# Control Structures In C Programming Ppt

Posted By admin On 27/11/21Programs written in procedural languages, the most common kind, are like recipes, having lists of ingredients and step-by-step instructions for using them. The three basic control structures in virtually every procedural language are:

Control statements in C With Examples, sample outputs and list of sample programs here. List of C Tutorials for beginners. And, list of C programs. Our team has so far written 350+ sample program both in C and C. What are control statements in C? In C, we have 32 standard keywords and out of. The structure variables can be a normal structure variable or a pointer variable to access the data. Nested Structures are allowed in C Programming Language. We can write one Structure inside another structure as member of another structure. Let’s see the structure declaration below, 14.

- 1. Sequence—combine the liquid ingredients, and next add the dry ones.
- 2. Conditional—if the tomatoes are fresh then simmer them, but if canned, skip this step.
- 3. Iterative—beat the egg whites until they form soft peaks.

Sequence is the default control structure; instructions are executed one after another. They might, for example, carry out a series of arithmetic operations, assigning results to variables, to find the roots of a quadratic equation*a**x*^{2} + *b**x* + *c* = 0. The conditional IF-THEN or IF-THEN-ELSE control structure allows a program to follow alternative paths of execution. Iteration, or looping, gives computers much of their power. They can repeat a sequence of steps as often as necessary, and appropriate repetitions of quite simple steps can solve complex problems.

These control structures can be combined. A sequence may contain several loops; a loop may contain a loop nested within it, or the two branches of a conditional may each contain sequences with loops and more conditionals. In the “pseudocode” used in this article, “*” indicates multiplication and “←” is used to assign values to variables. The following programming fragment employs the IF-THEN structure for finding one root of the quadratic equation, using the quadratic formula:

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The quadratic formula assumes that *a* is nonzero and that the discriminant (the portion within the square root sign) is not negative (in order to obtain a real number root). Conditionals check those assumptions:

- ROOT ← −
*c*/*b* - DISCRIMINANT ←
*b***b*− 4**a***c* - ROOT ← (−
*b*+ SQUARE_ROOT(DISCRIMINANT))/2**a* - ENDIF

The SQUARE_ROOT function used in the above fragment is an example of a subprogram (also called a procedure, subroutine, or function). A subprogram is like a sauce recipe given once and used as part of many other recipes. Subprograms take inputs (the quantity needed) and produce results (the sauce). Commonly used subprograms are generally in a collection or library provided with a language. Subprograms may call other subprograms in their definitions, as shown by the following routine (where ABS is the absolute-value function). SQUARE_ROOT is implemented by using a WHILE (indefinite) loop that produces a good approximation for the square root of real numbers unless *x* is very small or very large. A subprogram is written by declaring its name, the type of input data, and the output:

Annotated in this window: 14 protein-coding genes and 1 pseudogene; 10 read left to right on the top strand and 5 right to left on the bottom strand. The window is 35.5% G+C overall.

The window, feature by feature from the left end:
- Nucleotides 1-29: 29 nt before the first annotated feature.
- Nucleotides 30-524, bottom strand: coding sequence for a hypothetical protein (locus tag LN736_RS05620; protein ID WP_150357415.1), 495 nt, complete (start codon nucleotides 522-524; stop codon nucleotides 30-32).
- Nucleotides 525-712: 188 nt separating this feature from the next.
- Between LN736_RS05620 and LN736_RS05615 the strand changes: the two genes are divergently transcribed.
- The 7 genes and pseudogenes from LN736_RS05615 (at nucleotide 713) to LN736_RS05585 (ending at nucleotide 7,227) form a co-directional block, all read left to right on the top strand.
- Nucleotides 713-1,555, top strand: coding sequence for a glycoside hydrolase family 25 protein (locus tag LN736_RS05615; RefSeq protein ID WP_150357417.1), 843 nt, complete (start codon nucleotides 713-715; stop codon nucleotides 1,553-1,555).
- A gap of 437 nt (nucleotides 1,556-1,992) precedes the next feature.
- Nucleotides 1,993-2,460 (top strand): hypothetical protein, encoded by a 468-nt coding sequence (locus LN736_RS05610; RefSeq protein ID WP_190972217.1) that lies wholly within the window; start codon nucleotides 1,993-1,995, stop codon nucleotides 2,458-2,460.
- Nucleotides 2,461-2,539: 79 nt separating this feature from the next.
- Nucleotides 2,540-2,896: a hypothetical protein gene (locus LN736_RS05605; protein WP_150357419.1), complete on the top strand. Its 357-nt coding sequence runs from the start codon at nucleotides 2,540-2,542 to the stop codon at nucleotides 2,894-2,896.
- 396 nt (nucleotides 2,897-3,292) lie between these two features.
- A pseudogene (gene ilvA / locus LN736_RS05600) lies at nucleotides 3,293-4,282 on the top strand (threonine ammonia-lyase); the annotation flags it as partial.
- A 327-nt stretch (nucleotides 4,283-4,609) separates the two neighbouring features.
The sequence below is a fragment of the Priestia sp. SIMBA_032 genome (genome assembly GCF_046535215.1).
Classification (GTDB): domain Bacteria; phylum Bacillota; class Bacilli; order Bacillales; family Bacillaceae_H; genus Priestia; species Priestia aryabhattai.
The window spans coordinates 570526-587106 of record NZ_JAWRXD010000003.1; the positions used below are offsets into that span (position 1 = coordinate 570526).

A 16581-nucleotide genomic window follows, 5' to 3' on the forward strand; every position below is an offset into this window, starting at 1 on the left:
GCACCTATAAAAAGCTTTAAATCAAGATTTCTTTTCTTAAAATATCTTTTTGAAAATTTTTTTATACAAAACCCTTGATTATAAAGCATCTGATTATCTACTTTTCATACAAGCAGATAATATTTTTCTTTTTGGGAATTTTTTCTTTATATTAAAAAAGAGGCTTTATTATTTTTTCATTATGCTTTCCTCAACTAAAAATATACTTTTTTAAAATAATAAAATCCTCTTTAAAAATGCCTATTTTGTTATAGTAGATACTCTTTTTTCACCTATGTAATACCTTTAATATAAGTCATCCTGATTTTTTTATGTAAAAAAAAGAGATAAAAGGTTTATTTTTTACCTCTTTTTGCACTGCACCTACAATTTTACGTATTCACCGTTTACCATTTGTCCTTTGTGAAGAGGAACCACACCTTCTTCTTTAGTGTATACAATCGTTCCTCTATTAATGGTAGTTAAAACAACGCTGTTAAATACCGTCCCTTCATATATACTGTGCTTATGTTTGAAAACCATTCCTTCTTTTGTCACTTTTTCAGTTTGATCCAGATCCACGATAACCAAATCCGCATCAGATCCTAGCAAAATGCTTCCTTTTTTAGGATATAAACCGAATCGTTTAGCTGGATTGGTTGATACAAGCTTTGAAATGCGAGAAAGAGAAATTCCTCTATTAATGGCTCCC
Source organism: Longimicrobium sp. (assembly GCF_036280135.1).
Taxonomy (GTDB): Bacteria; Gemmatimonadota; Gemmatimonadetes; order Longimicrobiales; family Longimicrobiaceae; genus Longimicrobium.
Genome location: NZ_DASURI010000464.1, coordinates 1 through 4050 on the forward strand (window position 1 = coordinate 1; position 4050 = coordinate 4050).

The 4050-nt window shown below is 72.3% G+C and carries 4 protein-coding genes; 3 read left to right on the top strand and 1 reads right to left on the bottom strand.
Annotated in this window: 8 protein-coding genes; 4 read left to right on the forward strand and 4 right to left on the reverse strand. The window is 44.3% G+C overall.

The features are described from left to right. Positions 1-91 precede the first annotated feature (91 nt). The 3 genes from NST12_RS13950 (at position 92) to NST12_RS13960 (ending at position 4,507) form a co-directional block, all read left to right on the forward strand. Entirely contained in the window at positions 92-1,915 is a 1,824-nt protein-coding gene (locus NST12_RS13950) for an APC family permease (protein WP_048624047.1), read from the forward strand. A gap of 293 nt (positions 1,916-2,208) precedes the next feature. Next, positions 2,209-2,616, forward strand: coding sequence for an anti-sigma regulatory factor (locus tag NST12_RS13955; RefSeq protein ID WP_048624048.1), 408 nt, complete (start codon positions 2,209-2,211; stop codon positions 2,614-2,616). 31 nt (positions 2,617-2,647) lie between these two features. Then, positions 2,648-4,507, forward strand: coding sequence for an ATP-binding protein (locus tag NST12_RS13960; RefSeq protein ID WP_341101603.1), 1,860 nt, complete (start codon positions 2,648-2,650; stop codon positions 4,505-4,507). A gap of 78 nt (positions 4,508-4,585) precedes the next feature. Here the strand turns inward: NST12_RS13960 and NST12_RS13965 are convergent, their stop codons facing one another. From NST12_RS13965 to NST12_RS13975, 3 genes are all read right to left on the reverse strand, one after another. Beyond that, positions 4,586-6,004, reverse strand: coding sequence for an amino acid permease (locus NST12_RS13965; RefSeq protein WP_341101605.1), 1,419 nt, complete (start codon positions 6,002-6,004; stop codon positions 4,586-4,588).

- ROOT ← 1.0
- AND WHILE ROOT ← (
*x*/ROOT + ROOT)/2

Subprograms can break a problem into smaller, more tractable subproblems. Sometimes a problem may be solved by reducing it to a subproblem that is a smaller version of the original. In that case the routine is known as a recursive subprogram because it solves the problem by repeatedly calling itself. For example, the factorial function in mathematics (*n*! = *n*∙(*n*−1)⋯3∙2∙1—i.e., the product of the first *n* integers), can be programmed as a recursive routine:

- FUNCTION FACTORIAL(INTEGER
*n*) RETURNS INTEGER - ELSE RETURN
*n** FACTORIAL(*n*−1)

### Introduction To Computer Programming Ppt

The advantage of recursion is that it is often a simple restatement of a precise definition, one that avoids the bookkeeping details of an iterative solution.

### Dynamic Programming Ppt

At the machine-language level, loops and conditionals are implemented with branch instructions that say “jump to” a new point in the program. The “goto” statement in higher-level languages expresses the same operation but is rarely used because it makes it difficult for humans to follow the “flow” of a program. Some languages, such as Java and Ada, do not allow it.